A crane lifted the framework for a new 83-foot-tall clock tower into place Tuesday at Texas Wesleyan — a milestone that represents the beginning of an era for the 125-year-old private liberal arts university.
Community leaders had a ceremony Tuesday for the installation of the steel beams that form the skeleton of the tower, one of several projects expected to rejuvenate the entire area. The job took until about 2:45 p.m.
The clock tower is one piece of a $6.7 million project known as the Rosedale Renaissance.
“This is really just the beginning of the Rosedale Renaissance project,” Wesleyan President Frederick G. Slabach said. “Everything will be finished by this summer. … It’s going to really transform this neighborhood.”
The tower, once completed in June, will welcome students and visitors to the campus. A former parking lot north of Vaughn Boulevard will become a gateway into the school. Drivers will be able to enter the campus off East Rosedale Street and Vaughn and park in a lot surrounding the clock tower and a reflection pool.
“It is a huge win for the entire community,” Fort Worth Councilwoman Kelly Allen Gray said at the tower installation.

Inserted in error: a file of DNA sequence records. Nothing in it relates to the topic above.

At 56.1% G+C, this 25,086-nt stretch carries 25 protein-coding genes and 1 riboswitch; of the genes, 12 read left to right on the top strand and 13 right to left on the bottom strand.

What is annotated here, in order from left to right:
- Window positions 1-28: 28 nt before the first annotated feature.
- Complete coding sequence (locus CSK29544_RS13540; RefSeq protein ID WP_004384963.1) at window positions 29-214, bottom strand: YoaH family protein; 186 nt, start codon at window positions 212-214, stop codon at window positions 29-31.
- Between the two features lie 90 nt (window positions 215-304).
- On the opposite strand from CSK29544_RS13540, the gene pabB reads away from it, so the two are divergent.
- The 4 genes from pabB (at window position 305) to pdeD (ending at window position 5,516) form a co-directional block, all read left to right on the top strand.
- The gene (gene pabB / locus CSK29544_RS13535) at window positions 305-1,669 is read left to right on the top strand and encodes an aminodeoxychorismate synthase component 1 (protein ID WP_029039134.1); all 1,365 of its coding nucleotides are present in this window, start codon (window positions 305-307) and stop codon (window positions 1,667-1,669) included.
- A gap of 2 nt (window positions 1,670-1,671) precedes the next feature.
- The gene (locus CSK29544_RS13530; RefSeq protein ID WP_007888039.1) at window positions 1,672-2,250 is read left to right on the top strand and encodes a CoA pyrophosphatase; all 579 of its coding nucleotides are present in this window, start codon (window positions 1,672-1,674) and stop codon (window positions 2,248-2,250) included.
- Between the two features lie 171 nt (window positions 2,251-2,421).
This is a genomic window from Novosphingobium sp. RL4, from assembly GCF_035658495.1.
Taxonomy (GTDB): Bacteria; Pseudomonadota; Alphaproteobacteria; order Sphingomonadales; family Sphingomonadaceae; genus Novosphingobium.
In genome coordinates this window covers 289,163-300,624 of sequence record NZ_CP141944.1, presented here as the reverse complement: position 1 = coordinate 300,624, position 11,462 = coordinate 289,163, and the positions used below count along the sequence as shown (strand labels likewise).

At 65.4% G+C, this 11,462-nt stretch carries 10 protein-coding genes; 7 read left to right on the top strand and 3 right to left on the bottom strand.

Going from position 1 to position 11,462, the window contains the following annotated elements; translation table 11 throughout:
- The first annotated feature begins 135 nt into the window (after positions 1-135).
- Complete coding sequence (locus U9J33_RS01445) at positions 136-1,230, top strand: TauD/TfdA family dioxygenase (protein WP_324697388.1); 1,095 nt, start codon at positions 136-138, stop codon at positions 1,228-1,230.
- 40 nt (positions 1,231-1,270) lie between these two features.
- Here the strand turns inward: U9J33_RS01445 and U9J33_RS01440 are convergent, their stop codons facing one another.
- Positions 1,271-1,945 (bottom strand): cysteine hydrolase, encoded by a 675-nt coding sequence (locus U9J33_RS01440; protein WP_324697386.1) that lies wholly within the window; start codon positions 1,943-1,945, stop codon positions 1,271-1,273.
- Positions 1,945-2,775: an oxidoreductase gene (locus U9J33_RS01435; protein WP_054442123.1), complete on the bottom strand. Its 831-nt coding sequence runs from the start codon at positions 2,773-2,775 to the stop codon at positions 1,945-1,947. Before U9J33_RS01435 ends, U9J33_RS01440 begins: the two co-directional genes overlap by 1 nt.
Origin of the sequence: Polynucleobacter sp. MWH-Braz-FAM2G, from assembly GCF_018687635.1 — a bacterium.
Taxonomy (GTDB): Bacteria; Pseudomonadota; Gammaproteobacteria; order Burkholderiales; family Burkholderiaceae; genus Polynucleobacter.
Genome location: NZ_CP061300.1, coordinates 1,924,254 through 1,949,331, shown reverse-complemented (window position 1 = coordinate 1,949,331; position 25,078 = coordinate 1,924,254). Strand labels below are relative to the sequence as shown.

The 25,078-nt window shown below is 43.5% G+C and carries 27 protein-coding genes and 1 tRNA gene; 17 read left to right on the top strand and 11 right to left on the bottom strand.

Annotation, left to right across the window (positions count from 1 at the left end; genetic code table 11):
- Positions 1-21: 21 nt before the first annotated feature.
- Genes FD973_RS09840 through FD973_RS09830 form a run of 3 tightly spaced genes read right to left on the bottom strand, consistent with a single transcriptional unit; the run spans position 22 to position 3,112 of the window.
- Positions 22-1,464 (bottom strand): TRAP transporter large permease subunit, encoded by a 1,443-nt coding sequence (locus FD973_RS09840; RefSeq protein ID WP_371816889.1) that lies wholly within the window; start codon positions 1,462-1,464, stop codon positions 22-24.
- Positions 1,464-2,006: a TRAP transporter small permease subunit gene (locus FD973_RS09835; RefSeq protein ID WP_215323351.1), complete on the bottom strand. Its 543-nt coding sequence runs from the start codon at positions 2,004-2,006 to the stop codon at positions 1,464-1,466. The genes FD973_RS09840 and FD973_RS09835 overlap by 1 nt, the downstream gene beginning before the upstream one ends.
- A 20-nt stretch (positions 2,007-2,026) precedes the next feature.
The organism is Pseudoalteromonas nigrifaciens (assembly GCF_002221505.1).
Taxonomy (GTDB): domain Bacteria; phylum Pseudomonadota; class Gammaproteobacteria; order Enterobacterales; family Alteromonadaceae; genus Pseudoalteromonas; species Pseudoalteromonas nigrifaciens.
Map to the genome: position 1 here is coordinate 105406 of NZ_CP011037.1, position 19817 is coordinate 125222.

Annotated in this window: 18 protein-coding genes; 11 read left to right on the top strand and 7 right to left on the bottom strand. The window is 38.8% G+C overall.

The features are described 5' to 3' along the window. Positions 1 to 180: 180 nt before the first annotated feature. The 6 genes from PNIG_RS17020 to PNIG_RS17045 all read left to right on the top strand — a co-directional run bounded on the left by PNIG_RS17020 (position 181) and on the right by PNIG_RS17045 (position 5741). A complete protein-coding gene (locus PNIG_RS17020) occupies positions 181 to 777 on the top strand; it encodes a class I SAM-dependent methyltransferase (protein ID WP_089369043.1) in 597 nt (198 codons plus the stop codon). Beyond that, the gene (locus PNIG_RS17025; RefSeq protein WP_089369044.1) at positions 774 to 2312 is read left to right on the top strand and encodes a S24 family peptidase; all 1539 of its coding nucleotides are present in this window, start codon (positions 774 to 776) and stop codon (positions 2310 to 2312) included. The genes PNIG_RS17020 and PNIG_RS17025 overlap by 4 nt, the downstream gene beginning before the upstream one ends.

Slabach said the tower’s height alone makes it a community landmark.
“The clock tower is going to be the centerpiece of a new front door for the university,” he said. “This is going to be an entryway to the campus that will have this iconic structure and will be a real beacon in the community — literally because it is going to be the tallest point in the community.
Wesleyan also bought several properties on the south side of East Rosedale. In the 3200 block, the old Polytechnic Heights City Hall and Fire Station will be renovated and a $3 million conference center for the Central Texas Conference of the United Methodist Church will be added.
The renovated Polytechnic Firehouse will be the university’s art department. The renovation was originally going to house the university’s business accelerator project, which will now be in a newly acquired shopping center.
The shopping center, in the 3100 block of Rosedale, will also house the university’s counseling program, said Brian Franks, Wesleyan’s executive director of facilities development and operations.
The Rosedale Renaissance project architecture/planning firm is Bennett Benner Partners. Byrne Construction Services, the construction project manager, gave the university a gift of $10,000 on Tuesday.
The university plans, along with with city and street improvements on East Rosedale, are expected to revive the corridor. The roughly $12 million street makeover includes returning the street to four lanes and a median, and providing safer access for bicycles and pedestrians.
The makeover is being paid for by the city, Tarrant County, the North Central Texas Council of Governments and the Texas Department of Transportation.
This report includes material from the Star-Telegram archives.
Diane Smith, 817-390-7675